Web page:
Williams v. SunTrust Banks Inc et al
ORDER granting 24 Motion for Summary Judgment as to Williams's ADA claim and otherwise denied. Signed by Judge D. P. Marshall Jr. on 7/23/2013. (jak)
IN THE UNITED STATES DISTRICT COURT
EASTERN DISTRICT OF ARKANSAS
SUNTRUST BANKS INC. and
Paula Williams was a Regional Operations Manager for Sun trust Banks
for about four years. NQ 31 at 1. Her job was to police compliance with
Suntrust' s internal operational controls at Sun trust retail branches to prevent
losses due to fraud or theft. Ibid. She lost her job in June 2010, about a month
after she returned from FMLA leave. Suntrust says it fired her because the
manager who filled in for her found that Williams had allowed two control
violations at one branch to persist, omitting the violations from her required
and critical quarterly Key Operational Control Activity reports. Williams
claims that she was in fact fired for taking FMLA leave and because her
medical conditions left her disabled. Suntrust and Brian Lamb, the bank
supervisor who recommended letting Williams go, have moved for summary
Interpreting the genuinely disputed facts more favorably to Williams,
Torgerson v. City of Rochester, 643 F.3d 1031, 1042 (8th Cir. 2011) (en bane), she
has made a strong prima facie case that she was terminated in retaliation for
taking FMLA leave. Williams worked for Suntrust for almost twenty years.
N2 25-2 at 109 (transcript pagination). In her last few years at the bank, she
took a lot of FMLA leave- about six weeks beginning November 2007, about
four weeks beginning April2008, and about ten weeks beginning March 2010.
NQ 31 at 9
40; NQ 25-2 at 67-68. She took leave the last time because she
crushed her arm in a fall, requiring metal implants, surgery to remove them,
and efforts to address post-surgical infections. NQ 25-2 at 110-114.
Williams fell during a busy time for Suntrust: She had worked thirty
straight hours, N2 25-2 at 110; and it was the twelfth day of a nineteen-day
schedule that included no days off, even Saturdays and Sundays. Ibid. While
she was out, Lamb called her asking with an exasperated tone when she
would be back at work. NQ 25-2 at 112-113. Suntrust' s employee in charge of
FMLA also called to ask when Williams would be coming back. N2 25-2 at
Lamb recommended termination after discussing with Williams her
positive annual performance review, NQ 31 at 11
at the end of which he
gave her a raise. NQ 25-2 at 92. He says the control violations were discovered
after the report period, and thus not embraced by this review. Closing the
discussion, Lamb told Williams he would have to talk to HR about the control
violations. The next day he did, and recommended termination. Williams
was shocked when Lamb told her that afternoon that she was losing her job.
NQ 25-2 at 96.
Suntrust offers a sufficient nondiscriminatory reason to meet its burden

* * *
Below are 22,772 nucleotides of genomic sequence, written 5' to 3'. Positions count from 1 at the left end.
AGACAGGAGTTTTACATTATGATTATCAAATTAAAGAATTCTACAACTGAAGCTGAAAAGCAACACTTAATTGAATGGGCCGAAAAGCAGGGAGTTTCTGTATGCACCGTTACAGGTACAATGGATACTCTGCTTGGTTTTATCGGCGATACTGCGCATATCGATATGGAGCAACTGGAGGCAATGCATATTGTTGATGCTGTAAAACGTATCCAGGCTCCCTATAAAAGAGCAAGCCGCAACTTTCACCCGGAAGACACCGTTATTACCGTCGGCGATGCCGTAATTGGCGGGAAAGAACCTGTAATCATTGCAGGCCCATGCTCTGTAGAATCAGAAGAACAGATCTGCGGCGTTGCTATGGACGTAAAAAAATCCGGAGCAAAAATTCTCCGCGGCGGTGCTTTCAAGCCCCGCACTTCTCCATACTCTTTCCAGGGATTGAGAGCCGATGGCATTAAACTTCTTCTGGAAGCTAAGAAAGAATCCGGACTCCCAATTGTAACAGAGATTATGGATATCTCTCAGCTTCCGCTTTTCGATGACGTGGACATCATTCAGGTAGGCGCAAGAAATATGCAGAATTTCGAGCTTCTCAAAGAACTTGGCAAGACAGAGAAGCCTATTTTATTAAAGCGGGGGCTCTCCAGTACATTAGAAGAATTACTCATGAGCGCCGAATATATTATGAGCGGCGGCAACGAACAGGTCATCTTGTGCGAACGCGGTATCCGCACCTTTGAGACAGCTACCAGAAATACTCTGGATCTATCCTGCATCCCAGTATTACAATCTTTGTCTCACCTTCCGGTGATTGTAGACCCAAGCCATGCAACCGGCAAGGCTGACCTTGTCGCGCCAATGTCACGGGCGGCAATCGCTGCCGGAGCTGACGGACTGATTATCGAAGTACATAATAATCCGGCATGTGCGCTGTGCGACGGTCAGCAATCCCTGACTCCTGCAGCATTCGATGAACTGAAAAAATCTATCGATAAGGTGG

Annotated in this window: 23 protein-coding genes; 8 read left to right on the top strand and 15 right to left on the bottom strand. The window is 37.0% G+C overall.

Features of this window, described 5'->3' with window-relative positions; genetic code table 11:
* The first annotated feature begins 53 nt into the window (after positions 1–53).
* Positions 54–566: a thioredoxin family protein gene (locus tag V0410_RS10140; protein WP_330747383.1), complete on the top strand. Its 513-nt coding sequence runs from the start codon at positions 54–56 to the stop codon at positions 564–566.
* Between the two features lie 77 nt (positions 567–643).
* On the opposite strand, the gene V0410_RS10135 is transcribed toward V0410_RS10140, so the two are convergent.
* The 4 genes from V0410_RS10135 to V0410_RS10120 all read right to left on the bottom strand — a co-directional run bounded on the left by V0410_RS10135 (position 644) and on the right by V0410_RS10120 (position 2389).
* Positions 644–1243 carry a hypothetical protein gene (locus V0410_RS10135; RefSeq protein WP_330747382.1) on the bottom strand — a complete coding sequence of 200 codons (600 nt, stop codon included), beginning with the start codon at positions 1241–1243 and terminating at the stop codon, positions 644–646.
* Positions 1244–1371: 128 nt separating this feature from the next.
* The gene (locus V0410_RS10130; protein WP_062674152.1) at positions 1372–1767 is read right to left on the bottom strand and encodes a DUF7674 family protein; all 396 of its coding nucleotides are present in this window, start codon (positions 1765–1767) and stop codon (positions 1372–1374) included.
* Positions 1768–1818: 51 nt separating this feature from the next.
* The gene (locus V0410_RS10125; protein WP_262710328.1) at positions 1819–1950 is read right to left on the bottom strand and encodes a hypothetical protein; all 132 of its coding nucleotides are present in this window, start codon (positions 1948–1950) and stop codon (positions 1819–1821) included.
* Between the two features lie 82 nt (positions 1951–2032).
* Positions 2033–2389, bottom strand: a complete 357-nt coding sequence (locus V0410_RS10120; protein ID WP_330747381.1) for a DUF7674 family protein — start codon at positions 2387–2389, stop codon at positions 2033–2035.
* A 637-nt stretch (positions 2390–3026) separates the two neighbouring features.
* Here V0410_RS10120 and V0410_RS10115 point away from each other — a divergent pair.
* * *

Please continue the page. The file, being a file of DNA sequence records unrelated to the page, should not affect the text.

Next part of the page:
under the McDonnell Douglas framework. Williams admitted knowing about
and not reporting two control violations. Suntrust says the second violationnot reporting that two Humphreys branch employees had worked out of the
same cash box- was serious. But the circumstances of Williams's firing
present a fact issue on pretext. Ridout v. JBS USA, LLC, 716 F.3d 1079, 1084
(8th Cir. 2013). Williams received a favorable review immediately before she
was terminated. Stallings v. Hussmann Corp., 447 F.3d 1041, 1052 (8th Cir.
2006) (receiving a favorable review shortly before termination can show
pretext). The two branch employees who committed the control violations
that Williams failed to report were not punished at all. This circumstance is
not determinative, because these employees were not situated exactly like
Williams; but the lack of discipline to others involved could support a
reasonable inference that the two problems Williams didn't report were not
as serious as Suntrust said.
An employee can demonstrate pretext by
showing that it was unlikely an employer would have acted on the basis of the
proffered reason." Ridout, 716 F.3d at 1084 (quotation omitted); see also Marez
v. Saint-Gobain Containers, Inc., 688 F.3d 958, 964 (8th Cir. 2012).
Suntrust argues hard that it should prevail as a matter of law at the
pretext stage because Williams lacks comparators. E.g., Rodgers v. U.S. Bank,
N.A., 417 F.3d 845, 853-54 (8th Cir. 2005), overruled in immaterial part by.
Torgerson,643 F.3d at1043. A comparator outside the protected class must be
similarly situated in all relevant respects," having been subject to the same
standards, and engaged in the same conduct without any mitigating or
distinguishing circumstances." Muor v. U.S. Bank Nat. Ass'n, 716 F.3d 1072,
1077-78 (8th Cir. 2013).
Besides Williams, Brian Lamb disciplined two